As mentioned above, Timothy Williamson questions whether Audi's internalism about justification sits well with externalism about mental content. Consider Oscar who lives on earth in 1750 and believes, reasonably enough, that there are pools of water around. A counterfactual Twin Oscar lives in a world with XYZ, or twater, rather than water; Twin Oscar has a belief that he would express with the words "there are pools of water," but, according to the prevailing wisdom, Twin Oscar and Oscar have different beliefs. Twin Oscar believes that there are pools of twater around. Both Oscars are presumably justified in holding their respective beliefs. But since the Oscars are identical, it seems that, on epistemological internalism, anything that Twin Oscar is justified in believing, Oscar is justified in believing as well, and this leads to absurd results. Laying this out with pedantic explicitness (blame me for this presentation, not Williamson), I take it that the basic argument starts like this:
(1) If Audi's epistemological internalism is correct, then internally identical duplicates would be justified in believing the same things. [Premise]
(2) Oscar and Twin Oscar are internally identical duplicates. [Premise]
(3) Twin Oscar is justified in believing that there are pools of twater around. [Premise]
(4) If Audi's epistemological internalism is correct, then Oscar would be justified in believing that there are pools of twater around. [1,2,3]
But the consequent of step (4) seems wrong. Oscar has never seen XYZ/twater in his life, nor has anyone he has ever talked to. Why would he be justified in (falsely) believing that there are pools of twater around? Moreover, as Williamson points out, twin earth cases could be multiplied at will, and the argument could be run as many times as necessary to show that Oscar is fully justified in believing all sorts of odd things. Surely something has gone wrong, and it seems that epistemological internalism is the culprit. So, to eke out the rest of the argument in numbered steps:
(5) Oscar would not in fact be justified in believing that there are pools of twater around. [Premise]
(6) Audi's epistemological internalism is incorrect. [4,5]
I find Audi's response to this argument hard to make out. For starters, Audi's discussion changes the example from "there are pools of water around" to "water is refreshing," and he takes the latter belief to be objectual, i.e., a de re ascription of a property to water. Audi goes on to answer Williamson's argument as if it is about objectual or de re beliefs. Audi writes:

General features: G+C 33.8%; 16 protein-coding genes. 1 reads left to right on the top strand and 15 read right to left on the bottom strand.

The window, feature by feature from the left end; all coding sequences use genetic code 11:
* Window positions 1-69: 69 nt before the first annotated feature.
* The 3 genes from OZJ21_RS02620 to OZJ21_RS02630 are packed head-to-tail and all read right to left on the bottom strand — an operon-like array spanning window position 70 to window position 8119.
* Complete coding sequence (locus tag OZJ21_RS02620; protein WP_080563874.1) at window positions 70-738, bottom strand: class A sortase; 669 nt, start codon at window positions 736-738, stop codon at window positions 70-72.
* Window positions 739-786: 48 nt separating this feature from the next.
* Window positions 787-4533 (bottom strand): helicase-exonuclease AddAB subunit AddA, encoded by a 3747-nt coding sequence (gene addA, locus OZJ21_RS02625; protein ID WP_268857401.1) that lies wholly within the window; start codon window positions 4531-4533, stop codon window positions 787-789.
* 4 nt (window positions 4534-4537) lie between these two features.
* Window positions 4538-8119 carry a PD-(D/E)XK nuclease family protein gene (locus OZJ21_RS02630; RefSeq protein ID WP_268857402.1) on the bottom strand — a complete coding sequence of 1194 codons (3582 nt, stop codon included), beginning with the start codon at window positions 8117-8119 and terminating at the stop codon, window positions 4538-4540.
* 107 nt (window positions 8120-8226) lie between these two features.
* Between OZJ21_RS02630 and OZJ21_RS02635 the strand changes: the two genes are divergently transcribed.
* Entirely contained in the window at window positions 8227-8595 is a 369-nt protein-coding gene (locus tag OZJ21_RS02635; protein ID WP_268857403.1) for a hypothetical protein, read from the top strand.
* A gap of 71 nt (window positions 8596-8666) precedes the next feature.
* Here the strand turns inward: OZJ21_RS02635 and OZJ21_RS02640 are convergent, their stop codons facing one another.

My position is that the Oscars need not differ in what they believe about the liquid in question; they do differ in their objectual beliefs; and they need not differ in the kinds of accessible elements that serve as justifying grounds, which will be internal in any case. The crucial point for my epistemology is that what justifies be internally accessible, not that people with equivalent justificatory resources need have the same beliefs -- nor, as we have seen, is there only kind of belief in question. (237)
If the original argument were about objectual beliefs, Audi's reply seems to be this: Oscar's grounds for believing that water is refreshing are the same as Twin Oscar's grounds for believing that twater is refreshing. I.e., both twins have the same grounds for ascribing the property of being refreshing to the substance of which they speak. But the twins are ascribing the same properties to different things. Since Oscar is not in contact with twater, he has no reason to have any beliefs about it at all; so the fact that Twin Oscar is justified in believing something of twater does not make it the case that Oscar is justified in having the same belief. Thus, we cannot say, as perhaps Audi thinks Williamson was saying, that Oscar would be justified in having a bunch of objectual beliefs about twater.
But, as near as I can tell, Williamson's argument never claimed any such thing. Williamson's example was the belief that "there are pools of water around," which is essentially an existence claim, rather than a de re ascription of a property to a substance. The situation seems fairly simple. Twin Oscar is amply justified in believing that twater exists in abundance. Given epistemological internalism, Oscar is in an identical epistemological situation, and thus is likewise justified in believing that twater exists in abundance. But that seems silly. Where exactly does Audi say that this argument goes wrong? Audi provides an interesting and useful discussion of narrow and wide content, and of de re and de dicto beliefs; but I am left confused about which specific step in Williamson's argument he can deny.Questions of argumentative detail aside, this volume will be most useful to those who closely follow Audi's work; but it should be of general interest as well. It ranges over a broad set of topics and contains much high quality philosophical work from a distinguished set of contributors.